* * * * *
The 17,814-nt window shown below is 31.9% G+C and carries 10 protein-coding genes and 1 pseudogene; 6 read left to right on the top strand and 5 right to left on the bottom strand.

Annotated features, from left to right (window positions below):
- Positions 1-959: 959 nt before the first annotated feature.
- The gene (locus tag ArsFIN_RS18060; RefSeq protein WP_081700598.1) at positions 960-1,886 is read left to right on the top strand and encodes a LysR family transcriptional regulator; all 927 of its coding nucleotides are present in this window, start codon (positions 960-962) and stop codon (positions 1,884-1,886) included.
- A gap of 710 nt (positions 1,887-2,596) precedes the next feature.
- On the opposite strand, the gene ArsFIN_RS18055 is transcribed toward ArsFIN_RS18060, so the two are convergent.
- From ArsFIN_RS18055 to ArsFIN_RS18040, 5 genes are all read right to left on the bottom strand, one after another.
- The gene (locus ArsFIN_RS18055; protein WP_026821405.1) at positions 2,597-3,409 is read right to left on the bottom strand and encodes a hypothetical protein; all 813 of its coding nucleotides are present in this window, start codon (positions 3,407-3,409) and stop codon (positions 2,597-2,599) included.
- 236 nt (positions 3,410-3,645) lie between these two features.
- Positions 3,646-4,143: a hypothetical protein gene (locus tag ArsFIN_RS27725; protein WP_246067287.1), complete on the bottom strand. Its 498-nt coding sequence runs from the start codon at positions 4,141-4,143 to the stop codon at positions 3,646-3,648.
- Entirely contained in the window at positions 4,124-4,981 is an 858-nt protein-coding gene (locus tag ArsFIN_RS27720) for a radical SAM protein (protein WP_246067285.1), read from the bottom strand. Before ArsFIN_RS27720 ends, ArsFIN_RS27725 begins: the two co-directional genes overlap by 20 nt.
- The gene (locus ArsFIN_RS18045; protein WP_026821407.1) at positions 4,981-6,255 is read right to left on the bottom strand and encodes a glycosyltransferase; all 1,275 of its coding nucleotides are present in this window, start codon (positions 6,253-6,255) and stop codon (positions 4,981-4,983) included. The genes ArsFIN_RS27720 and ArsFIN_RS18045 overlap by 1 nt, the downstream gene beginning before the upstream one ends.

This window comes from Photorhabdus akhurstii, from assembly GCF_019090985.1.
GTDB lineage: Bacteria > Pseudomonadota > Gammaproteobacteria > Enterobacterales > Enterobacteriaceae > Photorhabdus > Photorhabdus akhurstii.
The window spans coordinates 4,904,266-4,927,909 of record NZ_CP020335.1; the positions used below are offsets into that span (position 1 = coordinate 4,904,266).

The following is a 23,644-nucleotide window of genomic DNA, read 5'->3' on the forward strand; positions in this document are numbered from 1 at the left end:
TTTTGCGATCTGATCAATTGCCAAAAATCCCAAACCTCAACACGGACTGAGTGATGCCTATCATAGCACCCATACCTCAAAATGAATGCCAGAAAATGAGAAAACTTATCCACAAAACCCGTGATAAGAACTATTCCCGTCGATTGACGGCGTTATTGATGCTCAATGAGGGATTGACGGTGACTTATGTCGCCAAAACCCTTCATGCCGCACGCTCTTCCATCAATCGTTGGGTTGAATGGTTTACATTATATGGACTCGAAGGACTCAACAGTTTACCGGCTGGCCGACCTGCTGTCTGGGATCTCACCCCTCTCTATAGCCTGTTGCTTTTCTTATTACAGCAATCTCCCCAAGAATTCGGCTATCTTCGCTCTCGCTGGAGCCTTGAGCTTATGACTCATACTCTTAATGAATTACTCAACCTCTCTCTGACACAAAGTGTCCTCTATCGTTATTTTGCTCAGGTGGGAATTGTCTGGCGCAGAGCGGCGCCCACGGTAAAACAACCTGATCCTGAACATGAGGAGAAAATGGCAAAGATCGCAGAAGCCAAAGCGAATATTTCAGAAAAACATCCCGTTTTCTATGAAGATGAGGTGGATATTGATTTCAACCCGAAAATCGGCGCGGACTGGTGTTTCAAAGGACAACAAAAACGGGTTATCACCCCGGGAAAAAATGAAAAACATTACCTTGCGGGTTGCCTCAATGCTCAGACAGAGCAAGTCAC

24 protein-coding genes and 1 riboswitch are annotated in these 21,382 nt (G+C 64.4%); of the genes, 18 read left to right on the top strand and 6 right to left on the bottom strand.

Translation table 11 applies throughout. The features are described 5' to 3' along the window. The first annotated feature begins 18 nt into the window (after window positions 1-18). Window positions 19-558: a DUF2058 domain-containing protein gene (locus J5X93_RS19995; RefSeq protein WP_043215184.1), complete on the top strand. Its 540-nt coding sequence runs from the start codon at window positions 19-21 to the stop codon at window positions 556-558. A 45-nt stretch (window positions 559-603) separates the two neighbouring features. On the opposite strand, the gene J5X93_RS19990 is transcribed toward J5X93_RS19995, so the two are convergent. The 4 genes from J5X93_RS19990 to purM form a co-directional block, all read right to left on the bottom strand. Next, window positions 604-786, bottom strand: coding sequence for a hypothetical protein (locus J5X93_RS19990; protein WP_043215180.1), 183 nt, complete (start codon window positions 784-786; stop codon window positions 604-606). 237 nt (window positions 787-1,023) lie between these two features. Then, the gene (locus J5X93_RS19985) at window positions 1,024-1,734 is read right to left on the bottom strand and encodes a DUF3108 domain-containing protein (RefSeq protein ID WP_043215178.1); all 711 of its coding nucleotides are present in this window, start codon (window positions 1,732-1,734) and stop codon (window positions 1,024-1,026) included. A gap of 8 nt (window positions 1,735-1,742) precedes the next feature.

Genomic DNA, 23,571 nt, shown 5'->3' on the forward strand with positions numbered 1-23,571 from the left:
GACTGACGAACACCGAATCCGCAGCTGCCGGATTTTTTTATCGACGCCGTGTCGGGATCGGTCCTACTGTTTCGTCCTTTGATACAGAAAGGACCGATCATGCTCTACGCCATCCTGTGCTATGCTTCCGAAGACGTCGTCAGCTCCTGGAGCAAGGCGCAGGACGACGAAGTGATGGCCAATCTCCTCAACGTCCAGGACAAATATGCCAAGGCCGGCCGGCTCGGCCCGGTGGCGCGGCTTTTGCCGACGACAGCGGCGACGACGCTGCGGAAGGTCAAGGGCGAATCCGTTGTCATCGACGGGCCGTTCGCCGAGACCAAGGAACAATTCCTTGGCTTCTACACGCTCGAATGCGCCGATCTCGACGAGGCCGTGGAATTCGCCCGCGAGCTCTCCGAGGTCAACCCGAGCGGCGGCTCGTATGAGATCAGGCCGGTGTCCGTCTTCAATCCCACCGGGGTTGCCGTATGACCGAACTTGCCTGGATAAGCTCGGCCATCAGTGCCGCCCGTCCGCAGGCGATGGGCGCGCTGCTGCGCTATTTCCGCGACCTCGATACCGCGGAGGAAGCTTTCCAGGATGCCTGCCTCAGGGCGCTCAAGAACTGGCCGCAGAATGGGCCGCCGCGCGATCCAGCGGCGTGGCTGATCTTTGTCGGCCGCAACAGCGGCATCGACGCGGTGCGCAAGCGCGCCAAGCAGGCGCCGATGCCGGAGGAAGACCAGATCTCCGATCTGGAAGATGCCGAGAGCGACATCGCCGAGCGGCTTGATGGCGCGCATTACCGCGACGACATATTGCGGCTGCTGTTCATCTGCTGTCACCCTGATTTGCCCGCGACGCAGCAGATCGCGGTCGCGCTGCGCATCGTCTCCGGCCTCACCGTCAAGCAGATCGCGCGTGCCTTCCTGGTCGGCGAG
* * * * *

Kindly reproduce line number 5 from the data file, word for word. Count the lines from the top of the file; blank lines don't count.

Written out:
- A gap of 710 nt (positions 1,887-2,596) precedes the next feature.